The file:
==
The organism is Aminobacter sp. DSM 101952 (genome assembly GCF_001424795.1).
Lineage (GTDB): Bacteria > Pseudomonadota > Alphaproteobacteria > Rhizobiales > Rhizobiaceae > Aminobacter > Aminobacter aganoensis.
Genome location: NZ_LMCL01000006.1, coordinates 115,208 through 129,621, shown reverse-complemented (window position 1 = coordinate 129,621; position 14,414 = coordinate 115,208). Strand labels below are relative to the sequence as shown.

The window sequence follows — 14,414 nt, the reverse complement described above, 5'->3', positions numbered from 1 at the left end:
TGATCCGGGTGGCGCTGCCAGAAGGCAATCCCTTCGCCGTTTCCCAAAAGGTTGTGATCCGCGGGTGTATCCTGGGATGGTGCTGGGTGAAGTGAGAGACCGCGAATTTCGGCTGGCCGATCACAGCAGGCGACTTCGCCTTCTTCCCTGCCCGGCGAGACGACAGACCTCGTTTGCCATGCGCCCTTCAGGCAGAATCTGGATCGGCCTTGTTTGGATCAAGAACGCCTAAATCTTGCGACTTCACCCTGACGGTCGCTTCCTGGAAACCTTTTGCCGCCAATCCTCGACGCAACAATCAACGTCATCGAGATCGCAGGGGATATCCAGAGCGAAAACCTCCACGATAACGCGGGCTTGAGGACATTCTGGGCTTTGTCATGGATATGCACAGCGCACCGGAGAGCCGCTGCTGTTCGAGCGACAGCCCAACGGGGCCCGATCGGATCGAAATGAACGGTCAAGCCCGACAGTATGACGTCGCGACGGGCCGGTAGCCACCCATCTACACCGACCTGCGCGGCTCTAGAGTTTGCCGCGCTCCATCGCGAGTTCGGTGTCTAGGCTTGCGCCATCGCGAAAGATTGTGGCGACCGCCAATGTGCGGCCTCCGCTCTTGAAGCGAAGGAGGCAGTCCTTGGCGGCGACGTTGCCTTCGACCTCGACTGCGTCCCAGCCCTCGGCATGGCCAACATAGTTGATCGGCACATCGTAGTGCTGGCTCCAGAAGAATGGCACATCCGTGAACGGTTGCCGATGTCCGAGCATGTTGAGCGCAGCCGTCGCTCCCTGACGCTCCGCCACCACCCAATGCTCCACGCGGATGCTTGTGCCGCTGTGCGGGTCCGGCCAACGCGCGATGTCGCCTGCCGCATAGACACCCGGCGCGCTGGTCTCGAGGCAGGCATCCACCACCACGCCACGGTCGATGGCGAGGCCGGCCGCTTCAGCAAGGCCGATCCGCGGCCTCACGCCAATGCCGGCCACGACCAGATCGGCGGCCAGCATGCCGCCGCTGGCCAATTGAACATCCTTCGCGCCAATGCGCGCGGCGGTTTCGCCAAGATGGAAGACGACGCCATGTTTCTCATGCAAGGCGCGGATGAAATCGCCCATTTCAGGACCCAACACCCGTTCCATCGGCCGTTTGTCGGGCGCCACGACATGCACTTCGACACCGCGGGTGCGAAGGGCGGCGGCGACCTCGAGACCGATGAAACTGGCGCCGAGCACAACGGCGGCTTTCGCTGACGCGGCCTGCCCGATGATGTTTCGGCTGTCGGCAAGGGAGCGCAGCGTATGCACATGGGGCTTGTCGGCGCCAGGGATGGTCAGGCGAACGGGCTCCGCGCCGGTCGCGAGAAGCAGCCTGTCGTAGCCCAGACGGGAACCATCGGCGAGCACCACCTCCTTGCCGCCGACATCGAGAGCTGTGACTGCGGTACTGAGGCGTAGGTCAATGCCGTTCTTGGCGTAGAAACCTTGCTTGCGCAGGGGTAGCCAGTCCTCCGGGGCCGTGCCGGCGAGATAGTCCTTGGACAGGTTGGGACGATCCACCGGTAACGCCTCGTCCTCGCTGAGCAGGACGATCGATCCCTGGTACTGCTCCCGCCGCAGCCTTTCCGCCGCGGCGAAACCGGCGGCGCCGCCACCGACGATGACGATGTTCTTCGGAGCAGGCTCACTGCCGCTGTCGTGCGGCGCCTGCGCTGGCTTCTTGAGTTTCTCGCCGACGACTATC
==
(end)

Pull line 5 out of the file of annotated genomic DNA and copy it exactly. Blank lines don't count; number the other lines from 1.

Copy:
TGATCCGGGTGGCGCTGCCAGAAGGCAATCCCTTCGCCGTTTCCCAAAAGGTTGTGATCCGCGGGTGTATCCTGGGATGGTGCTGGGTGAAGTGAGAGACCGCGAATTTCGGCTGGCCGATCACAGCAGGCGACTTCGCCTTCTTCCCTGCCCGGCGAGACGACAGACCTCGTTTGCCATGCGCCCTTCAGGCAGAATCTGGATCGGCCTTGTTTGGATCAAGAACGCCTAAATCTTGCGACTTCACCCTGACGGTCGCTTCCTGGAAACCTTTTGCCGCCAATCCTCGACGCAACAATCAACGTCATCGAGATCGCAGGGGATATCCAGAGCGAAAACCTCCACGATAACGCGGGCTTGAGGACATTCTGGGCTTTGTCATGGATATGCACAGCGCACCGGAGAGCCGCTGCTGTTCGAGCGACAGCCCAACGGGGCCCGATCGGATCGAAATGAACGGTCAAGCCCGACAGTATGACGTCGCGACGGGCCGGTAGCCACCCATCTACACCGACCTGCGCGGCTCTAGAGTTTGCCGCGCTCCATCGCGAGTTCGGTGTCTAGGCTTGCGCCATCGCGAAAGATTGTGGCGACCGCCAATGTGCGGCCTCCGCTCTTGAAGCGAAGGAGGCAGTCCTTGGCGGCGACGTTGCCTTCGACCTCGACTGCGTCCCAGCCCTCGGCATGGCCAACATAGTTGATCGGCACATCGTAGTGCTGGCTCCAGAAGAATGGCACATCCGTGAACGGTTGCCGATGTCCGAGCATGTTGAGCGCAGCCGTCGCTCCCTGACGCTCCGCCACCACCCAATGCTCCACGCGGATGCTTGTGCCGCTGTGCGGGTCCGGCCAACGCGCGATGTCGCCTGCCGCATAGACACCCGGCGCGCTGGTCTCGAGGCAGGCATCCACCACCACGCCACGGTCGATGGCGAGGCCGGCCGCTTCAGCAAGGCCGATCCGCGGCCTCACGCCAATGCCGGCCACGACCAGATCGGCGGCCAGCATGCCGCCGCTGGCCAATTGAACATCCTTCGCGCCAATGCGCGCGGCGGTTTCGCCAAGATGGAAGACGACGCCATGTTTCTCATGCAAGGCGCGGATGAAATCGCCCATTTCAGGACCCAACACCCGTTCCATCGGCCGTTTGTCGGGCGCCACGACATGCACTTCGACACCGCGGGTGCGAAGGGCGGCGGCGACCTCGAGACCGATGAAACTGGCGCCGAGCACAACGGCGGCTTTCGCTGACGCGGCCTGCCCGATGATGTTTCGGCTGTCGGCAAGGGAGCGCAGCGTATGCACATGGGGCTTGTCGGCGCCAGGGATGGTCAGGCGAACGGGCTCCGCGCCGGTCGCGAGAAGCAGCCTGTCGTAGCCCAGACGGGAACCATCGGCGAGCACCACCTCCTTGCCGCCGACATCGAGAGCTGTGACTGCGGTACTGAGGCGTAGGTCAATGCCGTTCTTGGCGTAGAAACCTTGCTTGCGCAGGGGTAGCCAGTCCTCCGGGGCCGTGCCGGCGAGATAGTCCTTGGACAGGTTGGGACGATCCACCGGTAACGCCTCGTCCTCGCTGAGCAGGACGATCGATCCCTGGTACTGCTCCCGCCGCAGCCTTTCCGCCGCGGCGAAACCGGCGGCGCCGCCACCGACGATGACGATGTTCTTCGGAGCAGGCTCACTGCCGCTGTCGTGCGGCGCCTGCGCTGGCTTCTTGAGTTTCTCGCCGACGACTATC